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Portugal and SA—A match made in heaven

Portugal and SA—A match made in heaven

Words and photographs by Greg Landman

We all know that Jan van Riebeeck is credited with planting the first vineyards from which SA wine was made in 1655.  However, the Portuguese were there centuries before and, though there is no written evidence, it is very possible that they, makers of wine from ancient times, made wine at the Cape. Today the names of Vasco da Gama and Bartholomew Dias are commemorated in many tavern names, suburbs, and football clubs in Cape Town and Johannesburg, which has a thriving Portuguese community. Portuguese roots are deep in SA with at least 300 000 Portuguese speakers scattered throughout the country. One of the best known SA exports,  Nando’s, which is to be found all over the world, has its beginnings in the predominantly Portuguese suburbs of Johannesburg’s South.

Portugal

Traditional Portuguese style and architecture still resonates throughout the country.

Boplaas wineWhat is definite is that there are pockets of our country where the making of wine in the Portuguese style has been brought to perfection. Past masters in this are the people at Boplaas in Calitzdorp.  Their name has become synonymous with these varietals in SA wines. Tinta Barocca and Touriga Francesa, very rare, are used in Boplaas’ superb Ring of Rocks. Single varietals of Touriga Nacional, intensely fruity with a nice long grip and Tinta Barocca, deliciously aromatic, are a credit to their Portuguese roots. The Gamka blend of Tourigas Nacional, Barocca, Franca, and Shiraz is a superb example of winemaker Margaux Nel’s expertise. It follows a trend now in use in Portugal of using a French varietal to make interesting combinations. Boplaas Cape White Portuguese Blend uses Verdehlo, Chardonnay and Sauvignon Blanc to great effect.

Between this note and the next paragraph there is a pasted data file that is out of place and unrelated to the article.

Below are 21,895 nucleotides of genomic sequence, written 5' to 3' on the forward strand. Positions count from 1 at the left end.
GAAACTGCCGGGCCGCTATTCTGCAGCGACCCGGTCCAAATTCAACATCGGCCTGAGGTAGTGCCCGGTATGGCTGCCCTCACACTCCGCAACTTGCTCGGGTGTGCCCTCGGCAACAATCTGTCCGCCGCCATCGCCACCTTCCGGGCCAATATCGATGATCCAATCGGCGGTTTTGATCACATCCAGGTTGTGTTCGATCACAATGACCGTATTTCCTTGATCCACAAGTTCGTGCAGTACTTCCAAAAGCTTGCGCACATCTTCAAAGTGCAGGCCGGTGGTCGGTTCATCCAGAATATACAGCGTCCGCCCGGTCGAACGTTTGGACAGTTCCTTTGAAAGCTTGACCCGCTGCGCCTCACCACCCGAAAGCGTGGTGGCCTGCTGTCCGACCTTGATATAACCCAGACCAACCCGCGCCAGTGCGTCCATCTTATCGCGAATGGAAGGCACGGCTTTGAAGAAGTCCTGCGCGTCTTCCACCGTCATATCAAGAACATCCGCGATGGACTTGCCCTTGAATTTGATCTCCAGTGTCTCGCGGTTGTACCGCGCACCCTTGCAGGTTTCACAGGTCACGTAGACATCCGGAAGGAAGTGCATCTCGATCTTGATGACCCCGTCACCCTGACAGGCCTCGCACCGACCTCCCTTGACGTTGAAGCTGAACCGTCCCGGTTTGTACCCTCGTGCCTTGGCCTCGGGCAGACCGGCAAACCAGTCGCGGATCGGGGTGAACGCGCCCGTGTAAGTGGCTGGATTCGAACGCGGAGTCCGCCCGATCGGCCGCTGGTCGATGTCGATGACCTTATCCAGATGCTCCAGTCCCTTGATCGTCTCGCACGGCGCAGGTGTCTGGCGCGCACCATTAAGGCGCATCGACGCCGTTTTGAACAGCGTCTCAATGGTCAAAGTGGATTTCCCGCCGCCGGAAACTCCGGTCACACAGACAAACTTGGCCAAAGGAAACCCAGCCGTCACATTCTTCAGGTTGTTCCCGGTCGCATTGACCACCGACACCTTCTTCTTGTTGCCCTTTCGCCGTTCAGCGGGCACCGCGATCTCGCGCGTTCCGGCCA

Two imported Portuguese wines that are available here at bargain prices are Gold Medal winner, Atlantico, which features the quirky little tram that runs up and down the hills of Lisbon. It is a fabulous red blend from the Alentejo region, fragrantly alive with the aromas and taste of deep dark berries. The other one, also from Alentejo, is called Ciconia, intensely delicious, with some Syrah, to help support all that Portuguese bravado. These wines are available here at R49, about 40% of the price in Europe, making them must haves as we go into the rest of summer. They instantly evoke the ambience that is quintessentially Portugal—almost as good as going there.

Portuguese wine from Portugal Portuguese wine from Portugal

 

 

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